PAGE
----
Washington Wire: Tax Credit Trends in Previous Budget Proposals

Published by Michael Novogradac on Saturday, February 1, 2014
Journal thumb February 2014

The Obama administration is expected to publish its proposed fiscal year (FY) 2015 budget soon. The release of the president’s proposed budget traditionally marks the starting point for the federal budget process, though in recent years the process has faltered and stalled.

The annual budget proposals generally reflect an administration’s priorities. The inclusion of proposals related to the low-income housing tax credit (LIHTC), new markets tax credit (NMTC), historic rehabilitation tax credit (HTC) and renewable energy investment tax credit (ITC) and production tax credit (PTC) can be significant to the extent they indicate support for important tax credit programs. The proposed budget also generally suggests a number of possible changes to funding for the U.S. Department of Housing and Urban Development (HUD), increasing the significance of the document to the affordable housing community.

At the time of this writing, a specific release date for the FY 2015 proposal had not been announced but reports suggest it will be delayed beyond its traditional timeline of early February. In the meantime, it may be useful to consider what has been suggested in the past and what we might expect this year.

Types of Proposals
The past 10 budget proposals have included a range of provisions related to LIHTC, NMTC, ITC and PTC. These proposals vary in terms of scope and cost, but for the most part they fall into two categories: extensions and modifications.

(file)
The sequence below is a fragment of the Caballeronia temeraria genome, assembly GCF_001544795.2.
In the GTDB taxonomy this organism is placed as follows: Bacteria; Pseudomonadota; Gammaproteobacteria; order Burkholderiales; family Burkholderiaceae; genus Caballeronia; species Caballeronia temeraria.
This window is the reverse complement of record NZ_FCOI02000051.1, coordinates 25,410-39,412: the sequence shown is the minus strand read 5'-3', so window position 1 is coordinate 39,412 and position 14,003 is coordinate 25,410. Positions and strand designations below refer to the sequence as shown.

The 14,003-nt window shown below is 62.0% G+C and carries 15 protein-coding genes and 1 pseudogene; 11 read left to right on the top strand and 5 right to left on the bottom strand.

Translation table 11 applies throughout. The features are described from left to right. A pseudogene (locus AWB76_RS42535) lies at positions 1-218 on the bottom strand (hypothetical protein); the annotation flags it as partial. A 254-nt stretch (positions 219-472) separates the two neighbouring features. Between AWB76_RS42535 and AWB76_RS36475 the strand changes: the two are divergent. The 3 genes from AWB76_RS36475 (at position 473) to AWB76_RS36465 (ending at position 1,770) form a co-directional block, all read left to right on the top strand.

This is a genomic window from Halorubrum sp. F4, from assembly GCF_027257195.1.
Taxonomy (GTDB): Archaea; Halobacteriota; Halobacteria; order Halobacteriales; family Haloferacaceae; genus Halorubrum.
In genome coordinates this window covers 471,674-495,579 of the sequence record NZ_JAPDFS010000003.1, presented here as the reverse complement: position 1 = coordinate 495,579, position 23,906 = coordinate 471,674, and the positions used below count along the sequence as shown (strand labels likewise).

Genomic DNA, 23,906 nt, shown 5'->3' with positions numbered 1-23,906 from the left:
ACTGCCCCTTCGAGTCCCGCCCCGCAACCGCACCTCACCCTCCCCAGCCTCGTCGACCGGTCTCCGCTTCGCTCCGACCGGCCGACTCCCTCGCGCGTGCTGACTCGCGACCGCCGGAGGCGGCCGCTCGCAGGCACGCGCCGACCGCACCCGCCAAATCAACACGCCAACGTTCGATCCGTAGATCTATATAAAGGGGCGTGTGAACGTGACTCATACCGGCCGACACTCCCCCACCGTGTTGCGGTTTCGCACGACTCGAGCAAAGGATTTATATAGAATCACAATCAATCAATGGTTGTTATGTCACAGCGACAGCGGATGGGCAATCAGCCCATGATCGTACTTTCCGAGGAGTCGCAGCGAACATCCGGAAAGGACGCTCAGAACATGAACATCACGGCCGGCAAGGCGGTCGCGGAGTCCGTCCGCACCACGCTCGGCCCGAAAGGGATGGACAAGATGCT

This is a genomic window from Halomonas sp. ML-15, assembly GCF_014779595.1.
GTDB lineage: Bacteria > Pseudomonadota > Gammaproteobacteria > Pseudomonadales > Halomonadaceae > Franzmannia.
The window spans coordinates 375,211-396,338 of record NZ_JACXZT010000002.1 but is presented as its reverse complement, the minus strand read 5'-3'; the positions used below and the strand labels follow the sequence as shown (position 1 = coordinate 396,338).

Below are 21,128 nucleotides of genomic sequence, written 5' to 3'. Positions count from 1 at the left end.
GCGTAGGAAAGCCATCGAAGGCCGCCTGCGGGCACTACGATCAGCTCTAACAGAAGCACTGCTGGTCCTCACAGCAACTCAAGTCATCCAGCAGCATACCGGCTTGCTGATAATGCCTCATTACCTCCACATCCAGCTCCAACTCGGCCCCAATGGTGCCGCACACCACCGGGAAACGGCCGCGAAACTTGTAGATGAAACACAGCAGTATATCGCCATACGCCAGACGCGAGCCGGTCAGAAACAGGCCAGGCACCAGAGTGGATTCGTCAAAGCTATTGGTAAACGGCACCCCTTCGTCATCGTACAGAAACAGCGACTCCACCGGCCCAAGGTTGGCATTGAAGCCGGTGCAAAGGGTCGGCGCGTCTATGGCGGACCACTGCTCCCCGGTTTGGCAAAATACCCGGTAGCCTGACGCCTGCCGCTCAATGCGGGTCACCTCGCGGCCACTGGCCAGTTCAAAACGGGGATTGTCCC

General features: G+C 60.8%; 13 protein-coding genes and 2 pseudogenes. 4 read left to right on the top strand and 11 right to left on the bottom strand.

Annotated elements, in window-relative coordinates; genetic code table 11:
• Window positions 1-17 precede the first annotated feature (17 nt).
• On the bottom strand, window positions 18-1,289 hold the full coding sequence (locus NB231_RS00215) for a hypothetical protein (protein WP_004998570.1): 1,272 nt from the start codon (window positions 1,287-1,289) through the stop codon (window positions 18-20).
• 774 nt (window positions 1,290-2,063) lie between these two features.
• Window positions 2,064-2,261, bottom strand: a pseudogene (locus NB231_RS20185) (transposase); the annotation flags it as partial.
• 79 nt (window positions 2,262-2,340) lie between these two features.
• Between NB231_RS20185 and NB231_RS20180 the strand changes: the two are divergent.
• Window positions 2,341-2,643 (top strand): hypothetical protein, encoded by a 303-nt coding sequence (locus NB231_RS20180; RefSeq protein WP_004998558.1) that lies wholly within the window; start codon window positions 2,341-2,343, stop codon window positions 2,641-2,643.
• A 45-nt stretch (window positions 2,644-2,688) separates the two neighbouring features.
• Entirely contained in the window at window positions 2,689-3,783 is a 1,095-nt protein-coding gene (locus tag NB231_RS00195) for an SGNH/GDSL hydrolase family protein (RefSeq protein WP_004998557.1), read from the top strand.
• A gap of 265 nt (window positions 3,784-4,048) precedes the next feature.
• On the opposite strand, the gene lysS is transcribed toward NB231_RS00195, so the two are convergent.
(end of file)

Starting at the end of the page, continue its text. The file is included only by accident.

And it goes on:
Sometimes, proposed tax credit modifications reflect an administration’s policy priorities. For example, in 2013 the Obama administration proposed a provision requiring LIHTC-financed housing to provide appropriate protections to victims of domestic violence. Similarly, for the past three years, the Obama administration has proposed changes to the LIHTC to encourage mixed-income occupancy.

Other times, proposed tax credit modifications reflect economic conditions. For example, from 2004 to 2006, when the single family homeownership market was booming, the Bush administration proposed a homeownership tax credit for the construction of single family housing. During and after the Great Recession, the Obama administration pursued various changes to the LIHTC to make it useful despite economic challenges, such as extending the Section 1602 cash grant exchange program. Or more recently, the administration has proposed making the LIHTC beneficial to Real Estate Investment Trusts (REITs) to possibly expand the LIHTC investor pool.